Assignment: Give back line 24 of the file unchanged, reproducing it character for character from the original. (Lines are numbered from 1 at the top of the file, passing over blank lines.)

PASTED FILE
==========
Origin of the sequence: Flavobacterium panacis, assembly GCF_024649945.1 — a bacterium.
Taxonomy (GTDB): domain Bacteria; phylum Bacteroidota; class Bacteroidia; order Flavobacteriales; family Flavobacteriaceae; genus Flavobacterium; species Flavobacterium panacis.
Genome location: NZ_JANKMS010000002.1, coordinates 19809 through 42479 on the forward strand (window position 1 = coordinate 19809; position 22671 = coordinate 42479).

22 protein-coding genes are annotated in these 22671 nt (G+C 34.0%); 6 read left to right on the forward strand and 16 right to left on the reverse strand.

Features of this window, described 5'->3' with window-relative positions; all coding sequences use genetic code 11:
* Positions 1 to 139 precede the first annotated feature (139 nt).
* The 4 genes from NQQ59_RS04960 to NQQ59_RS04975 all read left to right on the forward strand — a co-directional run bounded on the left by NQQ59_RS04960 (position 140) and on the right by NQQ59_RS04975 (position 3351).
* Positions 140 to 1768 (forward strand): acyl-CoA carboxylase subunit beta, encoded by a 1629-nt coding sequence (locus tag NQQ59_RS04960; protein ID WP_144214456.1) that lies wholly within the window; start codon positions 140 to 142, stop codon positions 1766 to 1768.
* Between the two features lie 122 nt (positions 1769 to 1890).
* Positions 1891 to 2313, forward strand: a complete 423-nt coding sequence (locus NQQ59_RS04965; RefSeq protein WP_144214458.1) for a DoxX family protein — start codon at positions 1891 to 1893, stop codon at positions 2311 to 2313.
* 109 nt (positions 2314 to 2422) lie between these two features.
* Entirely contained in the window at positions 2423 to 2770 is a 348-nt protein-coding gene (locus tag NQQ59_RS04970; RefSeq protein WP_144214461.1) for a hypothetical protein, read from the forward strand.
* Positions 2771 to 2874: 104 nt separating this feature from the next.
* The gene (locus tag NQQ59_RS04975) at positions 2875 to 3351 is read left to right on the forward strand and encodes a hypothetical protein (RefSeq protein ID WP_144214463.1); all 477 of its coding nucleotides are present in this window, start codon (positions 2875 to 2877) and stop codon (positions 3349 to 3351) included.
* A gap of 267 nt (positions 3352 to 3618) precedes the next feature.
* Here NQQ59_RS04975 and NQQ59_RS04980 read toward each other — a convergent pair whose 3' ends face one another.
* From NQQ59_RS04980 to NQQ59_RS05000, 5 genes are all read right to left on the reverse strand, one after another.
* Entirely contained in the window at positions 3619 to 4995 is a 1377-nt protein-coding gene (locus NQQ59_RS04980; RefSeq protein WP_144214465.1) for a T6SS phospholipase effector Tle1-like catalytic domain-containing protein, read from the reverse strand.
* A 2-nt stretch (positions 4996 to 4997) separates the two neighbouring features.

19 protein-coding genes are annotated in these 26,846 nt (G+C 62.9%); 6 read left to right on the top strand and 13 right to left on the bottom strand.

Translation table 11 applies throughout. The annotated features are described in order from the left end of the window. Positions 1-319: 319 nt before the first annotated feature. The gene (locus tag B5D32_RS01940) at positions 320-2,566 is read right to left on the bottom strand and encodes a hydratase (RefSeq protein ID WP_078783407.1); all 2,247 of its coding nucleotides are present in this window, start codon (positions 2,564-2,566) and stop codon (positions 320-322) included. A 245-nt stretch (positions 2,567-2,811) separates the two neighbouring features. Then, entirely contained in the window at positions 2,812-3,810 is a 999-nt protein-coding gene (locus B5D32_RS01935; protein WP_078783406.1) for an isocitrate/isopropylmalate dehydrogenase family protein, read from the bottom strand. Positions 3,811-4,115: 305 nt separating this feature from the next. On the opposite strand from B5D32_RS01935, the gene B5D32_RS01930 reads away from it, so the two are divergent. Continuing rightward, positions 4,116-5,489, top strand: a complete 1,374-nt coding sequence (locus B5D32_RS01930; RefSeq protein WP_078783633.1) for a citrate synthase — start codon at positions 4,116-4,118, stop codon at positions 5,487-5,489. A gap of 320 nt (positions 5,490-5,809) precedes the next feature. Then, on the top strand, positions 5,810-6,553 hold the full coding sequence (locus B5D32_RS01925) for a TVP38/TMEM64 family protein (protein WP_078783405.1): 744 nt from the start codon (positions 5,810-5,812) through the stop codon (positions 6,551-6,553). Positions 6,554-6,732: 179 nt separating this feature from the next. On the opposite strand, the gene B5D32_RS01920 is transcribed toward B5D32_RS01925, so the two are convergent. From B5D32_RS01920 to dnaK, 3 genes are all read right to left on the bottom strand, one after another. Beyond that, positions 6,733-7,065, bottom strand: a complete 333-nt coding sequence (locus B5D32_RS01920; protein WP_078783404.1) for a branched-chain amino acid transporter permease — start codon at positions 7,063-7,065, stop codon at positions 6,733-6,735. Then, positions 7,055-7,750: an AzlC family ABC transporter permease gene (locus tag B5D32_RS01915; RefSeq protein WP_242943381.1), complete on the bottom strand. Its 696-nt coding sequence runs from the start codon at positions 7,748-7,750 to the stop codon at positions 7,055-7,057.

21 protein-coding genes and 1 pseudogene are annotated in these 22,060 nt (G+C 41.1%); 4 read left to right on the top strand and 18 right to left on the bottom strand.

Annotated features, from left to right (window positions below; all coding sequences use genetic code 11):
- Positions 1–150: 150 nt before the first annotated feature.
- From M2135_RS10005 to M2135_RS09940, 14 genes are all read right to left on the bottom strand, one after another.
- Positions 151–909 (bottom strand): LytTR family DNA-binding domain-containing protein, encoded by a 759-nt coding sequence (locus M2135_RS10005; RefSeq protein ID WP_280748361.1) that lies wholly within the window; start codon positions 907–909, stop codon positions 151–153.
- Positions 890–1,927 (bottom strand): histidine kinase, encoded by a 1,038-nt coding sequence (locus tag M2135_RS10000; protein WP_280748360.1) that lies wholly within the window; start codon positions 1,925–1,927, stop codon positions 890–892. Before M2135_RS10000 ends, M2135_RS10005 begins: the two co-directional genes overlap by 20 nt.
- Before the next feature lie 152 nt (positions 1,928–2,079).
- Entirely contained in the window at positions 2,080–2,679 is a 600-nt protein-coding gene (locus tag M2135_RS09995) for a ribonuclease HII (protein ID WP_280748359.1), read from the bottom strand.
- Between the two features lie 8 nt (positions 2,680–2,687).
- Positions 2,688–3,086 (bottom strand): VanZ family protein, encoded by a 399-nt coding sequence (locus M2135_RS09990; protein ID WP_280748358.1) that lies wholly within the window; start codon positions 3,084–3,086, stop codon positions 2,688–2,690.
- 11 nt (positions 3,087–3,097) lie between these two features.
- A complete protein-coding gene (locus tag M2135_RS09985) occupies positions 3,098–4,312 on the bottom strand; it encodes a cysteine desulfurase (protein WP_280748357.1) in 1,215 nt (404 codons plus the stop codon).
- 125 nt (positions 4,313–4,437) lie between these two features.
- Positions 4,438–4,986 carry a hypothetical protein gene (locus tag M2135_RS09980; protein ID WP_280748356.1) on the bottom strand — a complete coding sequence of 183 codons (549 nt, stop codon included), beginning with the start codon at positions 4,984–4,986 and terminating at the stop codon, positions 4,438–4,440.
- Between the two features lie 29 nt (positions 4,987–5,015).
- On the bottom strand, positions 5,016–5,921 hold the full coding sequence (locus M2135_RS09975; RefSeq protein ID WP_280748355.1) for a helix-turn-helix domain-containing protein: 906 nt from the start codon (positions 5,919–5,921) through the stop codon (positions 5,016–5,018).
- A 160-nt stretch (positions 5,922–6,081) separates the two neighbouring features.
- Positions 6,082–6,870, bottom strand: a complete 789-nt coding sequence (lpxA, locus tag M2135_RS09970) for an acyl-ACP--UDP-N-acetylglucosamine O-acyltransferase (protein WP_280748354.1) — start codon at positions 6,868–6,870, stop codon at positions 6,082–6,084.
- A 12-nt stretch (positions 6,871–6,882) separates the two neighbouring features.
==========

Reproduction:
- Positions 1–150: 150 nt before the first annotated feature.